Pterosaur in Western Arkansas

Over the years, a number of eyewitnesses have given their accounts of pterosaurs flying in the southern states of the USA, including Texas, Arkansas, and Oklahoma. Here is a new account of a sighting in western Arkansas, although the sighting itself is old.

Pterosaur Sighting in Arkansas

“My father and I saw a huge, featherless bird [later labeled “teradactyl”] in Arkansas [summer of 1977] . . . when I was 16. I’ve been telling people my story since. We were sitting on big rocks at a cliff about 300 foot above the river when it flew out just under us and we watched it all the way down toward the river till it passed the tree lines. It was an awesome experience, indeed. It was however smaller, and wing span of maybe 8 ft and had a large head.

From the nonfiction book Live Pterosaurs in America:

. . . me and my older brother were sitting in our carport . . . in Texarkana, Arkansas. It was getting dark but there was plenty of light in the sky when we saw what we believe to be a pterodactyle. The wingspan seemed to be about 25’ to 30’ ft wide. It was probably about 70’ to 80’ off the ground, flying over a large tree in front of the house. . . . it just glided on air. The incident was very brief but nonetheless was an awesome sight to see.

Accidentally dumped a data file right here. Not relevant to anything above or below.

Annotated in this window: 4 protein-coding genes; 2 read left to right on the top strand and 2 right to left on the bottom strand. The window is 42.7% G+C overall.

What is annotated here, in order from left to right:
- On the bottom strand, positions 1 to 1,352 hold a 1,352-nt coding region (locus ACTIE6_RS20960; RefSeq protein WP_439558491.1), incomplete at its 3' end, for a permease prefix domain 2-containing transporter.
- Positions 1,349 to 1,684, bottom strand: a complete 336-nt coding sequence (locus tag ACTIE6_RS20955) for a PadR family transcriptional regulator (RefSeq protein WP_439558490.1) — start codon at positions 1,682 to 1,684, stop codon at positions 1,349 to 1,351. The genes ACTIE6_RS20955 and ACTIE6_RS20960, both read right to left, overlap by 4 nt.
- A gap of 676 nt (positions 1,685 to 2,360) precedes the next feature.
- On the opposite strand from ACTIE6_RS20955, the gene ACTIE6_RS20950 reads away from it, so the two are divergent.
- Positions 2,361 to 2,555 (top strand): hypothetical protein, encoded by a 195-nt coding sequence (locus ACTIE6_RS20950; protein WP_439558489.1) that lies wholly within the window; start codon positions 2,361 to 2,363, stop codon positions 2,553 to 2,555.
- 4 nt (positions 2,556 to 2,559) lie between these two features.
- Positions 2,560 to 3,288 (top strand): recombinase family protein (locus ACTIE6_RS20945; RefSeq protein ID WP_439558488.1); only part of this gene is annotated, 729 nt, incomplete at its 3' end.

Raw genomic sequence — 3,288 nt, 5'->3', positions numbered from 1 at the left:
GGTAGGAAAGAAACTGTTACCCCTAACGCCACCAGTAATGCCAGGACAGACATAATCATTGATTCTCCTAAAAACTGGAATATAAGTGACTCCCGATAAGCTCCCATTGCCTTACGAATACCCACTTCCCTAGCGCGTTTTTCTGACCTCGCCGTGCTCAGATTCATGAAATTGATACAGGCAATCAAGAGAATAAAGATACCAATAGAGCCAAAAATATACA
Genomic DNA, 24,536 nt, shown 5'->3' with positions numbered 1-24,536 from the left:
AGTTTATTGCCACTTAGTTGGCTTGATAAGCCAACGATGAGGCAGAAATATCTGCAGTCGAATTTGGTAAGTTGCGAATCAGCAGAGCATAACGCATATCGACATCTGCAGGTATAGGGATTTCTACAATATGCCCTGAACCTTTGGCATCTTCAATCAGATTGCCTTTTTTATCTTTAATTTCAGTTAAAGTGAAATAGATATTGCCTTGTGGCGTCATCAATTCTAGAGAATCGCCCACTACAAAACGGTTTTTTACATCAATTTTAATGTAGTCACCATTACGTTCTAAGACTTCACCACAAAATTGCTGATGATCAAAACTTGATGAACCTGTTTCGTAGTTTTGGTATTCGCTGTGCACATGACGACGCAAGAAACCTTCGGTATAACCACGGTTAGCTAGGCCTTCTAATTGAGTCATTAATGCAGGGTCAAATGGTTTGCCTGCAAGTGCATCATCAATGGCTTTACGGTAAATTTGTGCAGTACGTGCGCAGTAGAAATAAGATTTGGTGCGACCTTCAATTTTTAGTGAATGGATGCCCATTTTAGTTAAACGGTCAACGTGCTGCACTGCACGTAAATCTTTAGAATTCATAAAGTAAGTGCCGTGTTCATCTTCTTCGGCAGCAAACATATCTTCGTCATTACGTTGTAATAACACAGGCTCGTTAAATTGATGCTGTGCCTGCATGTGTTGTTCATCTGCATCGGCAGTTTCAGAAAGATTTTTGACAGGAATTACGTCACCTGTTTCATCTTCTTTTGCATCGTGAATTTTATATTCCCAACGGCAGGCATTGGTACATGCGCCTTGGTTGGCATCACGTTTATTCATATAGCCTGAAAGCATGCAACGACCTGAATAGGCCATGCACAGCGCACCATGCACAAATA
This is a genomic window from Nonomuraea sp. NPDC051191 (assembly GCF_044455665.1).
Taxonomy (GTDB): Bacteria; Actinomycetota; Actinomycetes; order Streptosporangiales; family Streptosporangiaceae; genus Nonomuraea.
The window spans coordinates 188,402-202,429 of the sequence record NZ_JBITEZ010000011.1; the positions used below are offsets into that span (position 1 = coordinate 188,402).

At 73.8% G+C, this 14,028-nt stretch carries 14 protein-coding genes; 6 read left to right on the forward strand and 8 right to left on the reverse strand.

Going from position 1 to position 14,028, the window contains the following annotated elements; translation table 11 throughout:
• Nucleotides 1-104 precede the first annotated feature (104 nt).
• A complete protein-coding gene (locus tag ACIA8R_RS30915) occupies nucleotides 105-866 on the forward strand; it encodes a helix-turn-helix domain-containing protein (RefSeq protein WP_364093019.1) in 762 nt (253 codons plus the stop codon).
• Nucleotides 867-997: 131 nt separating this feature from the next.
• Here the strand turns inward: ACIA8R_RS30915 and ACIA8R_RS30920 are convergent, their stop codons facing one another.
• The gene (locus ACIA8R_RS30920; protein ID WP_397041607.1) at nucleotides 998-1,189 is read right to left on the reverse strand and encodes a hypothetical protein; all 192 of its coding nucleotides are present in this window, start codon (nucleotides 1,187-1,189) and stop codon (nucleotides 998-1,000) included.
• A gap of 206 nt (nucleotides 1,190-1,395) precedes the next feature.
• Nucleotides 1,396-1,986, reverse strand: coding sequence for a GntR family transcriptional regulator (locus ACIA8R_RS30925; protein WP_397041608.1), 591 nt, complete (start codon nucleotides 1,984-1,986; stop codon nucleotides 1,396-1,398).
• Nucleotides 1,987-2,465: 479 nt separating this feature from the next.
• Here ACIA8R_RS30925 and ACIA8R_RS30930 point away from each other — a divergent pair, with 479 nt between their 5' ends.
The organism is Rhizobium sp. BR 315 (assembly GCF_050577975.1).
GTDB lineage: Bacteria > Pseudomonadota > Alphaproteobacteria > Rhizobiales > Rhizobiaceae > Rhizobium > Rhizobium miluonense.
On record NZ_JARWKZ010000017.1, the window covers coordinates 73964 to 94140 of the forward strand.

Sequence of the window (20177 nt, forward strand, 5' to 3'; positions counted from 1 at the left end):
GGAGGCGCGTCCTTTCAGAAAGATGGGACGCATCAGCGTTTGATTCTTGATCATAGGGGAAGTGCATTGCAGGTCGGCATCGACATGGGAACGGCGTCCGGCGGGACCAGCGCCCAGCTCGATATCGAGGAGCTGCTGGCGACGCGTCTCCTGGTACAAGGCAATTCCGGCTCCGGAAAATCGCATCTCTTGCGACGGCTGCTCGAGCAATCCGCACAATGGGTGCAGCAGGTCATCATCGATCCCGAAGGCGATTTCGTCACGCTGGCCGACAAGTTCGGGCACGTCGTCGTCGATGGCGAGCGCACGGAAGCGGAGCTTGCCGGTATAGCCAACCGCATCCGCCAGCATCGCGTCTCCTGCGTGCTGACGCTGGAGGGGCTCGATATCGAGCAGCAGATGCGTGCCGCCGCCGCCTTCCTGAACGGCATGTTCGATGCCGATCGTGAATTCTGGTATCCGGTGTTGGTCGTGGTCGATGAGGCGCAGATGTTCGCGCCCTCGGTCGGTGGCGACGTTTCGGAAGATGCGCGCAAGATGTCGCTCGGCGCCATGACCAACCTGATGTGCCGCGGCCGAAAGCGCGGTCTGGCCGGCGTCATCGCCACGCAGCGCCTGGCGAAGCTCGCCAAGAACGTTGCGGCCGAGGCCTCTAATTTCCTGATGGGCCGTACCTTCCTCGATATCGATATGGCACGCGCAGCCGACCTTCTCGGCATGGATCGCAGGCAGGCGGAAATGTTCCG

What about pterosaur sightings in Texas, which is close enough to Arkansas when we think about where a large flying creature might fly? We have plenty of those, so here is another quote from that book:

Aaron Tullock was eight years old (about 1995) when he saw a hovering flying creature, most uncommon. Late in a sunny afternoon in Marion County, Texas, he was alone in the yard of his grandparent’s house.

“I saw a featherless flying animal with a wingspan of about 4 1/2 to 5 feet and a long tail with a diamond type shape at the tip of it. No hair or feathers anywhere, just leathery reptile type skin. I have a well established knowledge of animals, especially reptiles, so I can easily tell what animal something is and what it isn’t. The animal had bumps down its back, feet with longish toes . . .”

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